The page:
Every free trial is designed for the same outcome: for a user to have an ‘aha’ moment, where they realize they cannot live without your product. Not every free trial will end with a conversion to paying customer, but if the user has this ‘aha’ moment — when it all clicks — then they are still hooked and a sale could come down the line.
So, the simple answer to your question is: your free trial should be as long as it takes to reach that moment. Of course it’s a bit more layered than that!
The free trial model
The first complexity is this idea of “length.” Not all free trials come in this dimension. The length — or size or volume — of your free trial depends on the type of product you provide. Ross Knap makes a great point here. His company Callpage is a call service so they provide 10 free calls. Soundcloud does it based on uploaded minutes. Some project management tools will let you run just a limited number of projects until you have to upgrade to a paid account. Of course, the 14- or 30-day span is the most common form of free trial, but just remember that the “duration model” is not necessarily the form it must take. Once you’ve decided the form, you will have to experiment to see what length or volume allows your customers to reach their ‘aha’ moment.
Revising the model
Even once you find that sweet spot, you may have to adjust the size again. Product developments can dictate how you tweak your free trial. Which follows logically, since product developments tweak how your customers use your product. For example, at ChartMogul we extended our trial period from 14 days to 30 days when we released an Import API for our subscription analytics software. Why? Because it takes time for customers to integrate and build onto our API. Which delays their full-blown experience with and use of the product, which delays their ‘aha’ moment.
So every time you release a new feature or function, consider whether your current free trial model suits and allows for a successful customer experience of your product. And it won’t always mean extend or expand the free trial, as we did at ChartMogul. The new development could mean the ‘aha’ moment comes much sooner, in which case you should shorten or limit it.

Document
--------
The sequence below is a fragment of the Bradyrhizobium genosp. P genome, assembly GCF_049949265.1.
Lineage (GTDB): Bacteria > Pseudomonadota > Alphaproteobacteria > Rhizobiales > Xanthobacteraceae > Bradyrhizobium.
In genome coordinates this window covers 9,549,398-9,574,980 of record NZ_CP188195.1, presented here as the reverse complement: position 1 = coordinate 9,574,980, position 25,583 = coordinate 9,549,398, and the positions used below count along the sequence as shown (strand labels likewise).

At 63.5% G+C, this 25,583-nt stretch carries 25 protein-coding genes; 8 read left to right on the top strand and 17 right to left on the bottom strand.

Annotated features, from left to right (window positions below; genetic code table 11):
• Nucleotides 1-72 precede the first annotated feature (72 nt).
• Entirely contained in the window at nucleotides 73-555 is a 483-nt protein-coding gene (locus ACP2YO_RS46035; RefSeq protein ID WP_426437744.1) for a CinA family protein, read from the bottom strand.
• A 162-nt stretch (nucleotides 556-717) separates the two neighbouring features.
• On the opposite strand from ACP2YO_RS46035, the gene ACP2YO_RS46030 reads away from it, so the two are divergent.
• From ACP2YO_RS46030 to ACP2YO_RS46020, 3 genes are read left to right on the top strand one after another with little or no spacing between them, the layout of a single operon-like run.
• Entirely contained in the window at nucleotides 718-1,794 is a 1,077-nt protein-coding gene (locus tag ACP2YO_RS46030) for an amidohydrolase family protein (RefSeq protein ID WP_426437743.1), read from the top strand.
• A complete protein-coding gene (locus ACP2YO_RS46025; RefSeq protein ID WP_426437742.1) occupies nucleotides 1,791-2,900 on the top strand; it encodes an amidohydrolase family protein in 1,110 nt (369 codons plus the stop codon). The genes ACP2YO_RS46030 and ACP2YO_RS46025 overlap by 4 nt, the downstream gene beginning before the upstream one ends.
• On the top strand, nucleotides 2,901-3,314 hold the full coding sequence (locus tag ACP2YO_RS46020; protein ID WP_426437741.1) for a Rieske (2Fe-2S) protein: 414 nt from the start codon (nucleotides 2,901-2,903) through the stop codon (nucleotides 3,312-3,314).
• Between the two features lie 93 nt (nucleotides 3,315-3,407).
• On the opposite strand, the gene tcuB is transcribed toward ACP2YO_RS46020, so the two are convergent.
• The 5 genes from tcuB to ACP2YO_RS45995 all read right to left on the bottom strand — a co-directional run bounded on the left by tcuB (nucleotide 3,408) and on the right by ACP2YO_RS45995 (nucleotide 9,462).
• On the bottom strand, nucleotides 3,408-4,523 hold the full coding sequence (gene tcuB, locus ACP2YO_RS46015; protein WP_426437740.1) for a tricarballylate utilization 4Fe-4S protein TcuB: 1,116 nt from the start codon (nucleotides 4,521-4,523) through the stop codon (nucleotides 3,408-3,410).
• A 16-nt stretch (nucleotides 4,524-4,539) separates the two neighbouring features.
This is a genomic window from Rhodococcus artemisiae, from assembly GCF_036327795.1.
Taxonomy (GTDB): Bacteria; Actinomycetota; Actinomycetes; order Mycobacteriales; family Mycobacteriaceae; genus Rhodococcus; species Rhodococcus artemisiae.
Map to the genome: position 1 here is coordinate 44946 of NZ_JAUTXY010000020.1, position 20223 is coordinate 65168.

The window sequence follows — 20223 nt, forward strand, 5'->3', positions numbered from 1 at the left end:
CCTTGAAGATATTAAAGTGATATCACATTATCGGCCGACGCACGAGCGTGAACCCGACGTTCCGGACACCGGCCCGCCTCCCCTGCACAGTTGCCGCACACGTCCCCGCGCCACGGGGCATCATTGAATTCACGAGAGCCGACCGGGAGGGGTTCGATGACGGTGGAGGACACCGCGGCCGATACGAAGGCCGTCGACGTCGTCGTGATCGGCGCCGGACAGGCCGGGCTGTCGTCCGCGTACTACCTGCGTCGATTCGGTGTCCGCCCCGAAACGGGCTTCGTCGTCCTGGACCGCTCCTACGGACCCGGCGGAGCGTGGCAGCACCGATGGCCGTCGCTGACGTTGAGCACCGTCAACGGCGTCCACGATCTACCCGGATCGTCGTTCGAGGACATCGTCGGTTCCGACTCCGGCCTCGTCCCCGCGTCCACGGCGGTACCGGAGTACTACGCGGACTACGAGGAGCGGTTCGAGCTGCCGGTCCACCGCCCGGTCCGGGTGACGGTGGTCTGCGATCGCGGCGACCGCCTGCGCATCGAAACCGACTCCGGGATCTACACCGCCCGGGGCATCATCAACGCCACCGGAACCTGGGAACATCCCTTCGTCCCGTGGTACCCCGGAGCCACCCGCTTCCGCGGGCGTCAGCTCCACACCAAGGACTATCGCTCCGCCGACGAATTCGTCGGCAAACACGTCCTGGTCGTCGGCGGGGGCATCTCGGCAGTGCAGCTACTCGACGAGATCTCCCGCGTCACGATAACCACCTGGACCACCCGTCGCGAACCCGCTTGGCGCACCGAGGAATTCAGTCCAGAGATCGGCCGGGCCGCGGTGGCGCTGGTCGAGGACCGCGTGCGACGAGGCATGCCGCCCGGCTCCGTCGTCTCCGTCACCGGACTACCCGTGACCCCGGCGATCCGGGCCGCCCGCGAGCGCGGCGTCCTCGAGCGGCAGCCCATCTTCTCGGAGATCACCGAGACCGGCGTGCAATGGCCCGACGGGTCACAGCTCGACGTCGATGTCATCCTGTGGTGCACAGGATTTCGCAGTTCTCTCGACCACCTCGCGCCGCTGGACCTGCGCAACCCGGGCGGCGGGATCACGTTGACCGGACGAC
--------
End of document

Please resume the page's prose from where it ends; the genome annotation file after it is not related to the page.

Limit when you can
Once your user is convinced of the value of your product, they should feel urgency to buy it. You can help create this by designing your free trial to end or max out shortly after the ‘aha’ moment. Yes, generally, a good rule is to “keep it short.” But only once you’ve hit your objective. Why? Because shorter free trials help your bottom line. Close.io’s blog breaks down the reasons.
- Very few people use free trials for the full duration.
- Users take short trials more seriously (urgency!) and are more engaged.
- Lower customer acquisition costs.
Longer or larger free trials allows more opportunity for users to fall inactive, and attempts to revive them cost you money. But really, the fact is that users will fall inactive no matter what, and you will always put in some effort to bring them back in the funnel. What are those efforts? Here are some tips on how to reengage mid-trial customers.
Of course, the length or size of the free trial is only one factor to consider when it comes to getting trial users to convert to paying customers. First you need to identify the ‘aha’ moment in the first place! And you also want to get the user active immediately and provide a frictionless experience throughout, from onboarding to upgrade. For some actionable advice on these areas, check out these tips on how to convert free trial users to paying customers.
This answer was originally published on Quora. View the original thread here: How long should a free trial be for SaaS products?